Last Updated: Friday - 09/24/2010
Week of February 16, 2004
Who brings a tale takes two away
Once I was visiting a friend recovering from a surgery. There were other friends visiting him. One of them shared an interesting story about his sister who had a baby.
While leaving the hospital, the mother of one of his officemates - who happened to be from his hometown - saw him and asked, "Whom were you visiting?" He was in a rush. Not wanting to be impolite he tried to talk to her but kept their conversation to a minimum. He did not give much detail.
He needed to rush home to prepare a room for his sister and the baby, who would be staying with him temporarily. He took a week off during that time to help his sister, who is a single parent.
The Monday he returned to the office, he found his officemates to be somewhat cold, especially the women. He did not know what he had done to deserve such cold shoulder treatment. Worried about the situation, he asked one of the guys. He was told of a story circulating in the office that he had gotten his sister pregnant and that the baby was born. That's why he took a week off.
Gossip. The fact that some people would believe such accusations is beyond me.
Why do people gossip?
It is probably the major form of communication in any business, social or family setting - or even church. Gossip can be pretty destructive and counterproductive especially when it is totally baseless and purely hatched from malicious intent to destroy someone.
For the person who is carrying the information, he or she may feel as though it is a civic duty to share his or her knowledge with anyone who will listen.
It also seems to be necessary to embellish it a little, in the event that the topic of gossip isn't juicy enough. Sometimes it all starts with the premise, "This is our little secret and don't tell anyone." But what often happens is that the person who has been told will have his or her own person to share "this little secret." The list of "secret recipients" tends to grow until it remains secret only to the person/s being talked about.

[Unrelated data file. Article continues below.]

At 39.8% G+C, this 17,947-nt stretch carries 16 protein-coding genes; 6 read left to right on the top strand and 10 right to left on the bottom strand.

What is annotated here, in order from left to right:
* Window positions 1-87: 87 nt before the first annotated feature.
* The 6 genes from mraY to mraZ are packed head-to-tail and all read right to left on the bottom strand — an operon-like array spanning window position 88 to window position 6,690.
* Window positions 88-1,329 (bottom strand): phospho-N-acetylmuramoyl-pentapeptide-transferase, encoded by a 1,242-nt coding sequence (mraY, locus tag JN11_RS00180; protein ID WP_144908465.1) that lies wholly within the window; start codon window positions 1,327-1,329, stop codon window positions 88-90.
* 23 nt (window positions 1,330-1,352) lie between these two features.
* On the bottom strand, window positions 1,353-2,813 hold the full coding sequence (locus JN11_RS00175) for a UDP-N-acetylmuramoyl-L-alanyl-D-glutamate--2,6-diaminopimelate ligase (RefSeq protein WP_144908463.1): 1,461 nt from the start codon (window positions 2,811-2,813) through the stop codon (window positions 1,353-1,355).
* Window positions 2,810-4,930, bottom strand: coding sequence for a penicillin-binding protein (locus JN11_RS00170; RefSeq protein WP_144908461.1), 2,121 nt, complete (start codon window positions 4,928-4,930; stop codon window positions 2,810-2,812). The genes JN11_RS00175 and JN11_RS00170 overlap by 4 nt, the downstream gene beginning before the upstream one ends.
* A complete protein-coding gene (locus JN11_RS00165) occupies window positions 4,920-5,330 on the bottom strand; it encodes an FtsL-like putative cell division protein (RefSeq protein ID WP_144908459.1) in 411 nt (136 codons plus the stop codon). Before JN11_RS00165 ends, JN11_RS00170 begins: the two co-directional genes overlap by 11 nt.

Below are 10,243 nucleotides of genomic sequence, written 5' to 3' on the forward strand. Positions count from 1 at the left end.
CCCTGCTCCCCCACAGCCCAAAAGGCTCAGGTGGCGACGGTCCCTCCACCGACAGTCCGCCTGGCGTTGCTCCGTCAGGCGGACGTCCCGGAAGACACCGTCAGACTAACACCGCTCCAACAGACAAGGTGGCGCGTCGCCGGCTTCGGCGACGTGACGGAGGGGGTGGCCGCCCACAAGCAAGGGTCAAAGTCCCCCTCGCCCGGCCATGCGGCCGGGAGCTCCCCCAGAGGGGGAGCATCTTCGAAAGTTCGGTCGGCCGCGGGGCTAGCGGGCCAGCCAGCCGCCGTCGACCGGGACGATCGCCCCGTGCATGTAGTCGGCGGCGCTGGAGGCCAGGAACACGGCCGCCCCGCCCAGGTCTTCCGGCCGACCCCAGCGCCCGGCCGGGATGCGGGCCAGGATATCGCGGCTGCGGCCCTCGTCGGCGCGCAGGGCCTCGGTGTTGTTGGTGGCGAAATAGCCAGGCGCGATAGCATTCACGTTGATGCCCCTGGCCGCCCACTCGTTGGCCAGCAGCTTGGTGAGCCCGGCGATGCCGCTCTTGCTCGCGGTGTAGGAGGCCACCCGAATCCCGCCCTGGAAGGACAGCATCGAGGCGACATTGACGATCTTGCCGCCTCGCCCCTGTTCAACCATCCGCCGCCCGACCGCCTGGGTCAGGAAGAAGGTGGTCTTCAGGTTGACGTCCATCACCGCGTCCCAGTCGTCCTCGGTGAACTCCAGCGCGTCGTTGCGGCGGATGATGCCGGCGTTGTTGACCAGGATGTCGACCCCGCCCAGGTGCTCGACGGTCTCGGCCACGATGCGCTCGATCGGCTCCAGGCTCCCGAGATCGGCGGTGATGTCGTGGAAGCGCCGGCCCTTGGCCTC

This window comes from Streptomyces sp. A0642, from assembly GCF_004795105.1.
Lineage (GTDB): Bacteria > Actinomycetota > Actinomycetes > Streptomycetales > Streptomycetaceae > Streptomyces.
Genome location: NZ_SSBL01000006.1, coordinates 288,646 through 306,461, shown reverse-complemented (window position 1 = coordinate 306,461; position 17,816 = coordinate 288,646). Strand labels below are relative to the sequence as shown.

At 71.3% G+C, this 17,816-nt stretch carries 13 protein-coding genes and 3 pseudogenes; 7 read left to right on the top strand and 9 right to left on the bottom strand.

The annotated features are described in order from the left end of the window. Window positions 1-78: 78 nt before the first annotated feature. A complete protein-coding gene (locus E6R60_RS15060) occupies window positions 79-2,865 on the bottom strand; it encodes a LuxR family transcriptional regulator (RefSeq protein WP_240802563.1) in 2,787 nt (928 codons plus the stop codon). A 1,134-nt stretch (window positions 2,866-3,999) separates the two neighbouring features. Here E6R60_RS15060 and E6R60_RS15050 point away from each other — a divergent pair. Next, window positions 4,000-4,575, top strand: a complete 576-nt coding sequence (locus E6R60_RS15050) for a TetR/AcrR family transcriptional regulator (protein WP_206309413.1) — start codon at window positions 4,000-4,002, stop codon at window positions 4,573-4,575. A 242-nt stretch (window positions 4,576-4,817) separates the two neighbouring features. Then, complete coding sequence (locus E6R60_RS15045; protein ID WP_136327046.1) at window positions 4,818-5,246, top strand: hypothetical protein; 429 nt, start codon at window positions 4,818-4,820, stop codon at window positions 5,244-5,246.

How should we respond when we become the subject of gossip?
First, don't confront the person who spread the gossip about you in a public place or with an angry tone in your voice. Causing a scene or going on the offensive will only make them feel they are justified in spreading venom.
It is best to avoid this person all together and try to say nothing to them. But if you do have to say something, wait until you are calm and the initial shock has passed.
Freaking out and running around trying to set the record straight is a big no-no. Play it cool. When it gets back to you laugh lightly and say something like, "Is that what's going around about me? I wonder why somebody would go to so much trouble to spread a lie?"
This does two things: It shows others that you have nothing to hide because you are not acting defensively and puts the burden of reliability back on the gossip spreader by making others wonder if there is a hidden agenda.
Calm is key. Always be calm, even baffled, when the rumour is mentioned. If you freak out in protest it looks like you have something to hide. If you don't have anything to hide, playing it cool will come naturally, because the truth is what is natural and real.
Don't retaliate with your own gossip. You are better than that.
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